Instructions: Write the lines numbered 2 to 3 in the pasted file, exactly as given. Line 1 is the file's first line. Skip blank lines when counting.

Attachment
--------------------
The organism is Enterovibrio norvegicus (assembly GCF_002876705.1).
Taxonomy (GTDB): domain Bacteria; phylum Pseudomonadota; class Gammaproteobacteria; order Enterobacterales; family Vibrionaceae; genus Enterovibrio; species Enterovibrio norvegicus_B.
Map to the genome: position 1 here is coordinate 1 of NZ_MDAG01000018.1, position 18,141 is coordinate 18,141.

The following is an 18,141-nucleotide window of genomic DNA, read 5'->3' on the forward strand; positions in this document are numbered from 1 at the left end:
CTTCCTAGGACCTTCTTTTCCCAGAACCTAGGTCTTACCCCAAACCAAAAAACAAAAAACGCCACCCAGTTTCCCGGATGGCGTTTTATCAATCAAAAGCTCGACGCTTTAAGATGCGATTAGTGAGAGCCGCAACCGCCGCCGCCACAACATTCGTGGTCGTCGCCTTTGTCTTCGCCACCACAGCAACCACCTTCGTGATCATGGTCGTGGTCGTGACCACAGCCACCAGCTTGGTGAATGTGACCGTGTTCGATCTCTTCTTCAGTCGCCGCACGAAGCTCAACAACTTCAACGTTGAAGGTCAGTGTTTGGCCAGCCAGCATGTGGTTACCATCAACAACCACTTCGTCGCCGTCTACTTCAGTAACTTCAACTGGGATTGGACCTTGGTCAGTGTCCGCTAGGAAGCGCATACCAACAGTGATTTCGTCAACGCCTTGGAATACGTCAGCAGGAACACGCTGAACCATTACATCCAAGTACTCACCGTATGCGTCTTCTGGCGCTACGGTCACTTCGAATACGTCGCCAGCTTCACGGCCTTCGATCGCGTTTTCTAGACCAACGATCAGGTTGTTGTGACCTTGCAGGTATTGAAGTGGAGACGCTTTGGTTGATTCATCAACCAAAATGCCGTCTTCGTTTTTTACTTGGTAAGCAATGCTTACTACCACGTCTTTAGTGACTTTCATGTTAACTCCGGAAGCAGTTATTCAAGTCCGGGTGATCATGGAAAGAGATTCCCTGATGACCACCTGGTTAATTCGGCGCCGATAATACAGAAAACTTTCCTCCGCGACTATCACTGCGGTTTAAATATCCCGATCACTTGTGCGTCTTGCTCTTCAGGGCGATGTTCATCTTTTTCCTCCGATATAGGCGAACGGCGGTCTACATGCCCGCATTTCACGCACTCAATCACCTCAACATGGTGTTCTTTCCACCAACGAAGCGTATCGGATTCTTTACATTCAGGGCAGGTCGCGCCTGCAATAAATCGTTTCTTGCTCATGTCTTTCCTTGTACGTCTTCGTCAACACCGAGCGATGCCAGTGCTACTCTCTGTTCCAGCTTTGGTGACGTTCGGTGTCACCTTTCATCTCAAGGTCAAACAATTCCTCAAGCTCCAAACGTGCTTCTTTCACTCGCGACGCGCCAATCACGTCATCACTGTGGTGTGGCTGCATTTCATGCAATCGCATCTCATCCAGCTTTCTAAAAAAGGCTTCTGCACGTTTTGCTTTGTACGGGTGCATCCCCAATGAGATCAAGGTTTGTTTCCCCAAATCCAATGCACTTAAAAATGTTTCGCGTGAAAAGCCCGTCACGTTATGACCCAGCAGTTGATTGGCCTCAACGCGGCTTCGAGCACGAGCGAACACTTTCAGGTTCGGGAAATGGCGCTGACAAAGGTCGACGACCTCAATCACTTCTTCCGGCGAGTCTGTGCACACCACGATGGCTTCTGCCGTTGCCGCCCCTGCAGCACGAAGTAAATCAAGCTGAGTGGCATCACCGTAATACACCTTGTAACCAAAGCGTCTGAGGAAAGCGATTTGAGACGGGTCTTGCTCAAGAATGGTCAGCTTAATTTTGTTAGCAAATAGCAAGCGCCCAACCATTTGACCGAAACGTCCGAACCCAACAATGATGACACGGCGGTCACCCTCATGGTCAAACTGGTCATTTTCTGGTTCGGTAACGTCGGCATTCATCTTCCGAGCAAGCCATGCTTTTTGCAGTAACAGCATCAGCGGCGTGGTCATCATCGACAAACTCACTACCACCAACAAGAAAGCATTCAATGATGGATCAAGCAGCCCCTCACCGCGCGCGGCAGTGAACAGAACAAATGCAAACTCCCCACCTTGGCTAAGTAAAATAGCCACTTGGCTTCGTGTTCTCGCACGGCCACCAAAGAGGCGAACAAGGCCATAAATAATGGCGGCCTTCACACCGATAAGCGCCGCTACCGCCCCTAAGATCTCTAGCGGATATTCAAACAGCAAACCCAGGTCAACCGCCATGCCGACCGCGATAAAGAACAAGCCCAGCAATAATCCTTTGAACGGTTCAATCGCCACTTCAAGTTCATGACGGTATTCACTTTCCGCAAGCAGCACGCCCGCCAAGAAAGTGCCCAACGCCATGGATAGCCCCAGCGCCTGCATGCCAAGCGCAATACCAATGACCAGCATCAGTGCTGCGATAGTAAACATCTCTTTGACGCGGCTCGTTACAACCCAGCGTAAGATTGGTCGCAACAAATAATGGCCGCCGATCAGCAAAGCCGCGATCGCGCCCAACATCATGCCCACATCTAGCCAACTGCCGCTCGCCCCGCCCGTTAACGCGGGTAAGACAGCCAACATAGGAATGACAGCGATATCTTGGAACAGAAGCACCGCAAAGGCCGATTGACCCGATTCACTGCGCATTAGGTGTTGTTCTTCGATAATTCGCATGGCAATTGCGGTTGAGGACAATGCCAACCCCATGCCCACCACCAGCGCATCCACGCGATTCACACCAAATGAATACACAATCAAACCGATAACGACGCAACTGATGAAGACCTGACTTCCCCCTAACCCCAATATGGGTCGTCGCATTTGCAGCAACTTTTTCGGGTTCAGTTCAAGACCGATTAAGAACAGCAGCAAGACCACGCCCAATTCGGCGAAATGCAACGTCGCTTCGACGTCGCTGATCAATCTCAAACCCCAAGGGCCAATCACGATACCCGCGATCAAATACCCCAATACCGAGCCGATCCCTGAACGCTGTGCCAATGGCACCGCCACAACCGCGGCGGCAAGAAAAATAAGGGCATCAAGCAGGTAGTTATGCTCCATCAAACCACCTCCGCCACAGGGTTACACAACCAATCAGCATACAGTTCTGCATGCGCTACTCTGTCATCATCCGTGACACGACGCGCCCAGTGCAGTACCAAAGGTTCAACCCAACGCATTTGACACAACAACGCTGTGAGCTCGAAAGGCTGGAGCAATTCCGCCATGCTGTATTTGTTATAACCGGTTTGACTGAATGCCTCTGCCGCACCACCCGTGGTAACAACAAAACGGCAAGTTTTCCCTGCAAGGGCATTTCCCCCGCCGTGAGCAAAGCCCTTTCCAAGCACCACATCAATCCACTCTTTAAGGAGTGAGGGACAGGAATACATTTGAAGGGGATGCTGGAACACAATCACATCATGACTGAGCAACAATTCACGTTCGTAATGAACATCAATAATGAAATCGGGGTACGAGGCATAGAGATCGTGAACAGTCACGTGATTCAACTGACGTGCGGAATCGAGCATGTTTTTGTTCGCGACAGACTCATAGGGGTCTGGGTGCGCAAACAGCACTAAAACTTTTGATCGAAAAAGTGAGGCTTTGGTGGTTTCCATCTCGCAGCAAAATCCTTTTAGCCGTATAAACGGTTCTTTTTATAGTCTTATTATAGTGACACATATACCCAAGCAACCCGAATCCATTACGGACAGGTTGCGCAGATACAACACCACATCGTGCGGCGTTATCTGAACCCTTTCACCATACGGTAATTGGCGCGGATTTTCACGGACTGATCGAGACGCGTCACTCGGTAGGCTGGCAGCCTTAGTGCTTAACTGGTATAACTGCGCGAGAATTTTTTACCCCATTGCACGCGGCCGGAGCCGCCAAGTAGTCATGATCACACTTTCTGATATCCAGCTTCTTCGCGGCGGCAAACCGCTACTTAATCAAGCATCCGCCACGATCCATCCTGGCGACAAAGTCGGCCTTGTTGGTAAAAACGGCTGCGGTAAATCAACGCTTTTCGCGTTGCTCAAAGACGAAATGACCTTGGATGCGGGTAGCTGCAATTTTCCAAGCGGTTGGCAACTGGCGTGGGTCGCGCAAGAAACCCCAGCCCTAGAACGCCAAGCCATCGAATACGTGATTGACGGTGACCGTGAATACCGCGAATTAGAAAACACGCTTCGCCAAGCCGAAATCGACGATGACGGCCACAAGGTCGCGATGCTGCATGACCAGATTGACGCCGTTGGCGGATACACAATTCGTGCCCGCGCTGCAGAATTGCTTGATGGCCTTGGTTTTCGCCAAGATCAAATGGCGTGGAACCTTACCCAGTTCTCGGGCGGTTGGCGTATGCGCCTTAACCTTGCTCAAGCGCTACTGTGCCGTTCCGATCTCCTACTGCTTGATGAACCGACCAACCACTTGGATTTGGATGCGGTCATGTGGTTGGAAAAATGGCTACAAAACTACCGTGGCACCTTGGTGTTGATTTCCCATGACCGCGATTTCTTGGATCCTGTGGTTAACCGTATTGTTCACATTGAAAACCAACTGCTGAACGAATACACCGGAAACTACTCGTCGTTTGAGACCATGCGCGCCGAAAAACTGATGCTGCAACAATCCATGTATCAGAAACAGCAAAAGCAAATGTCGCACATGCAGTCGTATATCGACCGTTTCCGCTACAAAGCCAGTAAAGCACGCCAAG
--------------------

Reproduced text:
Taxonomy (GTDB): domain Bacteria; phylum Pseudomonadota; class Gammaproteobacteria; order Enterobacterales; family Vibrionaceae; genus Enterovibrio; species Enterovibrio norvegicus_B.
Map to the genome: position 1 here is coordinate 1 of NZ_MDAG01000018.1, position 18,141 is coordinate 18,141.